It has been over a year and a half since that day and I have never spent another day unable to get out of bed. I have not cried myself to sleep or spent my days paralyzed by fear and regret. Sure, I still have days when I feel sad or anxious, but with my best Buddy by my side, I have finally learned how to manage these feelings and emotions.
I finally realized the answer to my decade long question of how to manage anxiety and depression – exercise, laughter and love – all things that were unattainable for me before, were achieved by getting a dog. The reason these three things are so key is they all trigger the release of the chemical serotonin – the feel-good chemical in our brains. By having increased levels of serotonin every day, symptoms of anxiety and depression can dramatically decrease.
Before Buddy came into my life, I was not able to get enough exercise because there was nothing truly motivating me to exercise, which made my attempts at changing my life to be more active short lived. I wasn’t getting enough laughter because as an introverted person, socializing is not my forte, so I don’t spend a lot of time with friends or doing activities that promote laughter. And I had a lot of love in my life from my friends and family, but not the kind of unconditional love you get from a dog. The kind of love that greets you at the door every day after a long day of work and just turns everything around.
A dog motivates you to get out the door for fresh air and exercise, even when it’s the last thing you feel like doing. A dog brings you so much laughter and joy, unlike anything I’ve experienced before, with their unique personalities and hilarious quirks (search “funny dog videos” and you’ll know exactly what I am talking about).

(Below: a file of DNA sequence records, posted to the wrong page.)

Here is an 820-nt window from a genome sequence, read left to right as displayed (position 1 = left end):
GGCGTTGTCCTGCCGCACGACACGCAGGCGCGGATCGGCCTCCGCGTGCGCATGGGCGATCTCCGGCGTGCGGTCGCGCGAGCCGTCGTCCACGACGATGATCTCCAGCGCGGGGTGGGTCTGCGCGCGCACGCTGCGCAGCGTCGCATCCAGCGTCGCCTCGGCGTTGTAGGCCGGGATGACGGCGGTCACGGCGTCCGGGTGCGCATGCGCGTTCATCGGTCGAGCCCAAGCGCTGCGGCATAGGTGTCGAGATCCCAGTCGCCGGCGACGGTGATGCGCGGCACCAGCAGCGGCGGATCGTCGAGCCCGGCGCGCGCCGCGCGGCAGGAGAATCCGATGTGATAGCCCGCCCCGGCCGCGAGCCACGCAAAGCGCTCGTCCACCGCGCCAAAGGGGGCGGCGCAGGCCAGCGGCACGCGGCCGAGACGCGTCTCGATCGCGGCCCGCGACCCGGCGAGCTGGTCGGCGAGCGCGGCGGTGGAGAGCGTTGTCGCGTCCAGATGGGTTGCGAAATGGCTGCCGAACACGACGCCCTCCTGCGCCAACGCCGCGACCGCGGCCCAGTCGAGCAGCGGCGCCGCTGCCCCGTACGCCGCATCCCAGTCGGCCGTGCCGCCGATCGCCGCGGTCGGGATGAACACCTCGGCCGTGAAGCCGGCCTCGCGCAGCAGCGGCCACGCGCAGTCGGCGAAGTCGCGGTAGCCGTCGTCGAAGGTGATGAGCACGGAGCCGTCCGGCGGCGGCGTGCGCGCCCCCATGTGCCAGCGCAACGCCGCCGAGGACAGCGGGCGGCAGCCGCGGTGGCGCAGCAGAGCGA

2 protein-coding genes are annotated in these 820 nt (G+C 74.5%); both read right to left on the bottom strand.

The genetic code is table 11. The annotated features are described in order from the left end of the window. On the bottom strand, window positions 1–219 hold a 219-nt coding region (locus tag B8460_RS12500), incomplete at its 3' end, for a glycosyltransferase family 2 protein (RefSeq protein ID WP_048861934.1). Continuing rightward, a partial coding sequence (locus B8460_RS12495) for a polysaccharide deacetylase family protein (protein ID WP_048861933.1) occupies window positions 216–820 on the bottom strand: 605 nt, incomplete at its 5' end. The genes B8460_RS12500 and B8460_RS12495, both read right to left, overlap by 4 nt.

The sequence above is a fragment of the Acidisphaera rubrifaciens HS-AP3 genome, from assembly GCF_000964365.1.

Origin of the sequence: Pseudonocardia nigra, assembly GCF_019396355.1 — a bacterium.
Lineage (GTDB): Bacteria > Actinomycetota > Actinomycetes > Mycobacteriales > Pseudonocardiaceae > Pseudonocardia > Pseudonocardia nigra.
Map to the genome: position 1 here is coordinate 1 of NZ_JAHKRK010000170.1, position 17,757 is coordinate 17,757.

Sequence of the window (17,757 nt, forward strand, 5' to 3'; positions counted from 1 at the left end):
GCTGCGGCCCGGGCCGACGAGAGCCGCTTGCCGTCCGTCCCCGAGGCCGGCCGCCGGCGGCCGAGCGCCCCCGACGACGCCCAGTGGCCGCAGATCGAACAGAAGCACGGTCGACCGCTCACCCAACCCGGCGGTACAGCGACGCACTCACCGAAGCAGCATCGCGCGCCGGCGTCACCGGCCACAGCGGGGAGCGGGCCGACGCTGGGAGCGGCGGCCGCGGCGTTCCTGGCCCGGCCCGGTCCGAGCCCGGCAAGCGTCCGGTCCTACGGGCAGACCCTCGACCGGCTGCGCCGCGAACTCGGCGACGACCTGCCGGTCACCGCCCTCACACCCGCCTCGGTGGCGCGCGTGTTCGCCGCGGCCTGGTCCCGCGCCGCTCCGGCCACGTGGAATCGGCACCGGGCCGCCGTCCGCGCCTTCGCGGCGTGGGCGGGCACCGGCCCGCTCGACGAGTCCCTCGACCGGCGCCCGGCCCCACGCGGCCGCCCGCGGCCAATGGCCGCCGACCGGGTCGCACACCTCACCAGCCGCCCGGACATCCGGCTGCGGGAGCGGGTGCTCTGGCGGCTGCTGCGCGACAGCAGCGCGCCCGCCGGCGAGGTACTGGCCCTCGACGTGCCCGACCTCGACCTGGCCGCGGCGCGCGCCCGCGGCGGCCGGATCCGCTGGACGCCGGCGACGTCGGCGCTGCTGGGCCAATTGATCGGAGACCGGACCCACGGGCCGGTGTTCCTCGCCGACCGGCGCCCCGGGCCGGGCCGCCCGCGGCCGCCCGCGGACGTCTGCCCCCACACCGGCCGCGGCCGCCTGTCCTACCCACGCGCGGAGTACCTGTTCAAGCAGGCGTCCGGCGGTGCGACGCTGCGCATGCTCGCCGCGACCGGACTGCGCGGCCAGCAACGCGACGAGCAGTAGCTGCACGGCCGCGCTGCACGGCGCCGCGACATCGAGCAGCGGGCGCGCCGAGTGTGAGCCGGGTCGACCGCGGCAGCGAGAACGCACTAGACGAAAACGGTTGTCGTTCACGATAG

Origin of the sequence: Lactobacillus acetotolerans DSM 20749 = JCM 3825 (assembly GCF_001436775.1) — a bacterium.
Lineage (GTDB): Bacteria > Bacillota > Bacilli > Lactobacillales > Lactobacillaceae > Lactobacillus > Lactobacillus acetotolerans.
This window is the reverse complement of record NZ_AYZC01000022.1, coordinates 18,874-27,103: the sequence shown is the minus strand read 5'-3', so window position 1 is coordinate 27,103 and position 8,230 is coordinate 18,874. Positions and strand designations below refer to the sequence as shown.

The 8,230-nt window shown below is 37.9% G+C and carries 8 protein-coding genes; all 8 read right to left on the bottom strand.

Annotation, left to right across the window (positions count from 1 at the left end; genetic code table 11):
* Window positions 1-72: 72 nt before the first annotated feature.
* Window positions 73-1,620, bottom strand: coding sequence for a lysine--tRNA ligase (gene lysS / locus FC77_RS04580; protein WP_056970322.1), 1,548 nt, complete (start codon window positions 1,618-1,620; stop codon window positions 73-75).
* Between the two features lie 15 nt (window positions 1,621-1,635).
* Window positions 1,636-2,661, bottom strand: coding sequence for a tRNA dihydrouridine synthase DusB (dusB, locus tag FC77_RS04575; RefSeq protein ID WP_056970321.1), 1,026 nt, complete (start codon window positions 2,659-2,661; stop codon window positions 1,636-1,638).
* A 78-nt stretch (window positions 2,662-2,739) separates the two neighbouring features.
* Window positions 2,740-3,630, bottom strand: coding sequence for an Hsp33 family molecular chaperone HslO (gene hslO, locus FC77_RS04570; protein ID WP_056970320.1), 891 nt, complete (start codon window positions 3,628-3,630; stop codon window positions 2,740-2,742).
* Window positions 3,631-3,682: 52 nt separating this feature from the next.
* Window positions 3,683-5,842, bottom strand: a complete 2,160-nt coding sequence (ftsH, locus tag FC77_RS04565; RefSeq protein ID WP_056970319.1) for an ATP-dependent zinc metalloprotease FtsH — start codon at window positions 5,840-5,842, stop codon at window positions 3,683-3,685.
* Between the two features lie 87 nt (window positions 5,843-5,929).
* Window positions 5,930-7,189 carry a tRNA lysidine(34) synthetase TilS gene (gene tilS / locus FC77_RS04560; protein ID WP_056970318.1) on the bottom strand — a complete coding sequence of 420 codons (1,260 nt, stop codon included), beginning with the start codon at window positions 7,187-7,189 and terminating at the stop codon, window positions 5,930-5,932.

And lastly, a dog brings you unconditional love, the kind of love that never stops. With these three things in your life, anxiety and depression can be part of your past as it has become a part of mine.
Getting a dog can dramatically change the way you are able to manage your anxiety, depression, or simply your overall mental health; however, it’s important to consider many things before getting a dog. Thousands of dogs are abandoned at shelters every year, especially during the first year of their lives, because owners were unaware of how much time and money a dog requires. If you are considering getting a dog to help improve your mental health, here are some things to consider:
1. Do I have time for a dog?
A dog requires a minimum of 2 hours a day of your time and attention. A puppy requires even more, around 4 hours a day. Not ready to commit to raising a puppy? Consider rescuing a dog in need of a home. Thousands of dogs are in need of homes.
2. What breed do I want?
If you want a dog that will motivate you to exercise, pick a dog breed that requires the level of exercise you want to partake in. Dog breeds range from low to very high exercise requirements. Also, dog breeds are known for different personalities, pick one that suits you. I picked a Pembroke Welsh Corgi because they are known to be very funny and loving.
3. Do I have the money?
While dogs do not need to be expensive, it’s important to make sure that you have enough money to support their needs. This includes all of their accessories, training tools, food, treats, and vet bills.
Getting a dog was the missing piece in my puzzle in helping me learn to manage my anxiety and depression and could be the piece that changes your life. But no matter what your missing piece may be, whether you know what it is or not, never lose hope that things will get better.
“Even the darkest night will end, and the sun will rise.“
– Victor Hugo, Les Misérables.